Grabbing viewers’ attention

Branded film content is borrowing from Hollywood and creating attention grabbing hooks within seconds of watching

Cinema visitors may have spotted that movie trailers have had a revamp. Gone are the days of the sonorous, male voice over outlining the main facets of the plot, replaced instead by six-second preludes, detailing exactly what will happen over the next two minutes. It is a trend that has not escaped the notice of those producing videos in the corporate world.

Martyn Gooding, creative director at brand experience agency Jack Morton, explains: ‘[Film makers have] had to frontload their narrative with a Here’s what you’re going to watch so people watch until the end. That’s a trend that has kicked in over the last year and we’ve mirrored that in the communications industry.

‘You give people an overture, like in music, in the first six seconds, to get the audience’s attention and let them know what they are signing up for. Where people go wrong is by sticking to a traditional narrative structure, which has a slow start, something in the middle and pays off at the end. That’s when you see really early drop off.’

It is all down to the brevity afforded by social media and our shortening attention spans. Gooding adds: ‘Very few videos are watched until the end. One of the most successful campaigns I’ve worked on, we got 70 per cent completed views – that is a very high number. But what that says is that you can’t leave your messaging pay off until the end because essentially no one is going to see it.’

‘Good video has that ‘thumb stopping’ power, the ability to stop someone mid-surf, to entice someone to spend a few seconds watching and hopefully enjoying the video,’ asserts Simon Rutherford, managing director at Cubaka.

‘Good video needs to do this whilst meeting whatever the content objective is. Whichever way you look at it, those first few seconds of a social video are critical to drawing people into the content and hopefully having them watch it through.’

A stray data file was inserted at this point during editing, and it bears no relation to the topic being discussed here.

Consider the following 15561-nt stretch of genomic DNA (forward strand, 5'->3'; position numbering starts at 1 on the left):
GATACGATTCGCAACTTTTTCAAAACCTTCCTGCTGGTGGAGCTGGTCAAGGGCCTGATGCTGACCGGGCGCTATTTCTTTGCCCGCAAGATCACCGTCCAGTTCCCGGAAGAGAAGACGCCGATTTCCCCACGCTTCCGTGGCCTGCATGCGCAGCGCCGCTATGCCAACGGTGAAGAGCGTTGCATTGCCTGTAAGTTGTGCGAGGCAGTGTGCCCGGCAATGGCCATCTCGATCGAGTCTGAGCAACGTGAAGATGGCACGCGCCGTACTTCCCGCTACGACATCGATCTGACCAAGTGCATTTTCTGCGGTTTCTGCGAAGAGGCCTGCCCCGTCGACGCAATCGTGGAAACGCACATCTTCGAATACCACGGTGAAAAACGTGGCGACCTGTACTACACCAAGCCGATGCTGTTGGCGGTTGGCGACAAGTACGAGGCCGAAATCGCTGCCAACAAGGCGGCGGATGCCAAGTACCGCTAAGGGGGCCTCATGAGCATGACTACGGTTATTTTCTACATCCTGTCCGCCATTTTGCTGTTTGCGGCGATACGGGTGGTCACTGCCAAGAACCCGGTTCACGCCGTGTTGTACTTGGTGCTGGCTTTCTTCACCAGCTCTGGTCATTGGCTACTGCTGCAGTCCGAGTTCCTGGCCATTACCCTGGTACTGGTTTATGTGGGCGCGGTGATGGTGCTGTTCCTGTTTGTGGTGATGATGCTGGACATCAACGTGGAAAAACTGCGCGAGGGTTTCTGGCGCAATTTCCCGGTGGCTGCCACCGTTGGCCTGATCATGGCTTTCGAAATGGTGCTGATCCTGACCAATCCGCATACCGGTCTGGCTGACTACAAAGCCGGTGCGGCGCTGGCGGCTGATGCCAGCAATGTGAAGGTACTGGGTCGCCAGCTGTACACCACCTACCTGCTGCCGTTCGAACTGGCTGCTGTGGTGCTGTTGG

However, while Rutherford concedes that the concept must be good enough to capture the audience’s attention, he feels there is a little leeway when it comes to duration, although messages must still be conveyed in seconds.

‘Since the days of Vine, and the introduction of native video to all social channels, some video has actually become a bit longer,’ he explains. ‘We got used to telling stories in six seconds (and enjoyed doing so), now we average more like 20 seconds for bigger budget productions.

‘In this format we know the first three seconds are critical so we try to get off to a strong start. But additionally GIFs, and Boomerang [an Instagram feature that creates mini videos that loop back and forth] offer fun and sometimes mesmerising content.

‘Then there’s Stories [user-generated photo or video content uploaded to Facebook], typically filmed or collated on a phone; it’s an ephemeral format which brands are still getting to grips with. Some brands are embracing the format; others are steering clear for now, not quite knowing how to make it fit with their brand.’

It is vital that the video aligns properly with its respective brand. ‘A video binds the campaign and gives it a visual and tonal identity, so in short it makes a huge difference,’ says Pete Waite, senior producer at We Are Social Studios. ‘While convenient and efficient for the consumer, video marketing provides marketers with an attractive, versatile, and extremely shareable medium to reach their audiences.’